Katharine counter arguments make sense from her point of view as well. Henry and Katharine had been given a dispensation to marry by the Pope. Katharine insisted her marriage to Arthur wasn’t valid because they hadn’t consummated the marriage. Although everyone assumed at the time the young couple did consummate things, the dispensation allowed for all eventualities. It actually didn’t appear to matter. Henry had a duty to marry Katharine and her lawyers argued that as a childless widow he had to provide for her and give her an heir for her dead husband. Male relatives had a duty under Deuteronomy Laws to widows. The Book of Ruth is a perfect example of this. Katharine later swore that she was a virgin when she married Henry and the archives in Spain provided historians with testimony that backs up her story. I think Arthur being 15 and drunk on his wedding night was actually incapable and merely thought he had consummated his marriage the next day and was boasting. Evidence suggested that Katharine was quiet and embarrassed and even cried, hardly the actions of a satisfied bride. Arthur and Katharine were separated for three weeks while it was determined if they were old enough and well enough to live together. Sex was considered unhealthy for young men. As they got on well, they moved in together. They then moved to Ludlow where they didn’t live in a damp castle but in wealthy and luxurious and refurbished royal apartments on which Henry Vii had actually spent a fortune. They would also have lived in the separated house at Ludlow for more privacy. The number of fireplaces and the panels give us an indication of the luxury the young couple endured. They were not ill for their first few months but fell ill in March 1502. Why they then failed to consummate their marriage is a complete mystery. Arthur was ill for a few weeks and then Katharine became ill. Up to these last weeks there was no indication of him being ill beyond normal childhood illnesses and so he certainly wasn’t a weak child. He took part in sport and was active in learning to rule. Arthur died on 2nd April aged 16. His young wife was too ill to be told at first and when Elizabeth and Henry heard the news they were inconsolable. 36 years old Elizabeth made a rash decision which killed her, to give Henry a replacement son as they now had one son left from three. Theories about the cause of death vary widely, including testicular cancer which explains why he couldn’t consummate his marriage, tuberculosis, the sweating sickness which should really be dismissed and some kind of plague. We might also consider a genetic disorder that might also have affected the children of Henry and Katharine, his sons Henry Fitzroy and Edward vi. If this was the case, what ailed Katharine? In any event Katharine was most likely truthful and Henry obsessed with his conscience.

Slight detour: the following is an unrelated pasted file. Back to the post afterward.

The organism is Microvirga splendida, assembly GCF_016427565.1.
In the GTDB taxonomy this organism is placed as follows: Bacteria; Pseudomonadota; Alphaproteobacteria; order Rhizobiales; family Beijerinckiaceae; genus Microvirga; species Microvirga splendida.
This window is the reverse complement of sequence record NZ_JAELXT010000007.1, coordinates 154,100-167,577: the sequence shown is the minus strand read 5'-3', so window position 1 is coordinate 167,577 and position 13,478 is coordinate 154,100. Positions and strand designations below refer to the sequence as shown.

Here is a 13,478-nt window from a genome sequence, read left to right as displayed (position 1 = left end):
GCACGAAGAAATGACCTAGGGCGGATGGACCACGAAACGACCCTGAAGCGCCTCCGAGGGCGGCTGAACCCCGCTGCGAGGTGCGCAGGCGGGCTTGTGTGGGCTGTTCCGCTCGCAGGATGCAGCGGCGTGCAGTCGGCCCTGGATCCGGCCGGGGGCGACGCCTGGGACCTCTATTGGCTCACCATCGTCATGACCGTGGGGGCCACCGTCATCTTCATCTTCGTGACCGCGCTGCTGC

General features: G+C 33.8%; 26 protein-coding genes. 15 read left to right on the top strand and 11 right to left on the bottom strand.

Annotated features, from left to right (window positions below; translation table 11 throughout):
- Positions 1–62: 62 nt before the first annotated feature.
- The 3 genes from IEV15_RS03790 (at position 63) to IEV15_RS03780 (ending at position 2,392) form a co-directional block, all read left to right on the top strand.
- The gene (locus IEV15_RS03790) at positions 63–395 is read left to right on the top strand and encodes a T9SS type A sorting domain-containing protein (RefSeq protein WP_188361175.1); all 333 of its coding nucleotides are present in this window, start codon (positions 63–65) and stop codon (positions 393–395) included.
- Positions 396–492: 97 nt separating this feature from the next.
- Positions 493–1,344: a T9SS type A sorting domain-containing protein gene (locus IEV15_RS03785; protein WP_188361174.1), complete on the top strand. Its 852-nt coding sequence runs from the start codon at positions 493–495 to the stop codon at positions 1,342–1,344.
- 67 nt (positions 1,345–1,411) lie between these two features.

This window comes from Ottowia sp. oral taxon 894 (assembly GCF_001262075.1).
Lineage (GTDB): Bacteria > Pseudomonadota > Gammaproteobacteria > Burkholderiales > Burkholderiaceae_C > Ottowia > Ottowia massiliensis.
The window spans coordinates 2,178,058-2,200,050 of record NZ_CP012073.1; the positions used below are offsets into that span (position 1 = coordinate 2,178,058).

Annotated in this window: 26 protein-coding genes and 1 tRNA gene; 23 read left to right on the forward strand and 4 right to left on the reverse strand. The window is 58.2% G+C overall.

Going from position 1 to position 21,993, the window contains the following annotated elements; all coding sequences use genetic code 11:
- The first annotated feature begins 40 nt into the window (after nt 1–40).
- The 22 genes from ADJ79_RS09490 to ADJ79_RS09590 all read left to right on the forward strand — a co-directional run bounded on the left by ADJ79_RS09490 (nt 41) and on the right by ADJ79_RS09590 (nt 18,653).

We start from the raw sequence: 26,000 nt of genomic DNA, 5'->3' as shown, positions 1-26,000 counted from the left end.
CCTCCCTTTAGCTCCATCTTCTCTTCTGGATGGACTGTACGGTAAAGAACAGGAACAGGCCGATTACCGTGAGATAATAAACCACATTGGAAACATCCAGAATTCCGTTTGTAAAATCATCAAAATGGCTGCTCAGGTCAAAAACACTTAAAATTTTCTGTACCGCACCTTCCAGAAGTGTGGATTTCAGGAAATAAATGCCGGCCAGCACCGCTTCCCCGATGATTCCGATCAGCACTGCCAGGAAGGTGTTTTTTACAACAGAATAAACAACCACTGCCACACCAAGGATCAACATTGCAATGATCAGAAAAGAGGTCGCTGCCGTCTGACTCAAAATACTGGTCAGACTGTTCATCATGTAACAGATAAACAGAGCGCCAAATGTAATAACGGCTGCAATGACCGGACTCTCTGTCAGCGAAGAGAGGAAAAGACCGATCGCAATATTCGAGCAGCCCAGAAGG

Where Henry did go wrong was to ask for a dispensation to marry Anne Boleyn, even though she wasn’t actually named. He asked to marry a woman he loved even though he had previously slept with her sister. This of course was incest but permission was granted all the time. Maria, Katherine’s own sister married two brothers. Richard iii married Anne Neville, daughter of Richard Neville, Warwick the Kingmaker and had to obtain two dispensation documents as his brother was still married to her older sister, Isabella. Two brothers and two sisters is double no no. It did not stop them having healthy sons, even though Prince Edward of Middleham later died of some kind of infection when he was between 8 and 10 years old and Anne was infertile afterwards. George Duke of Clarence and Isabella Neville had four children, a girl born during the voyage to flee England, who died and Margaret, later Margaret Pole, and Edward, later Earl of Warwick, both living into full adulthood and another son who died. Margaret and Edward of Clarence were both executed, so who knows, and Margaret was 69. Edward was 25 when he was executed. If these people had healthy sons and daughters and married within normally forbidden degrees, then Henry’s argument falls flat. Henry Viii also waited more than 18 years and really only pursued an annulment fully when he fell for Anne Boleyn.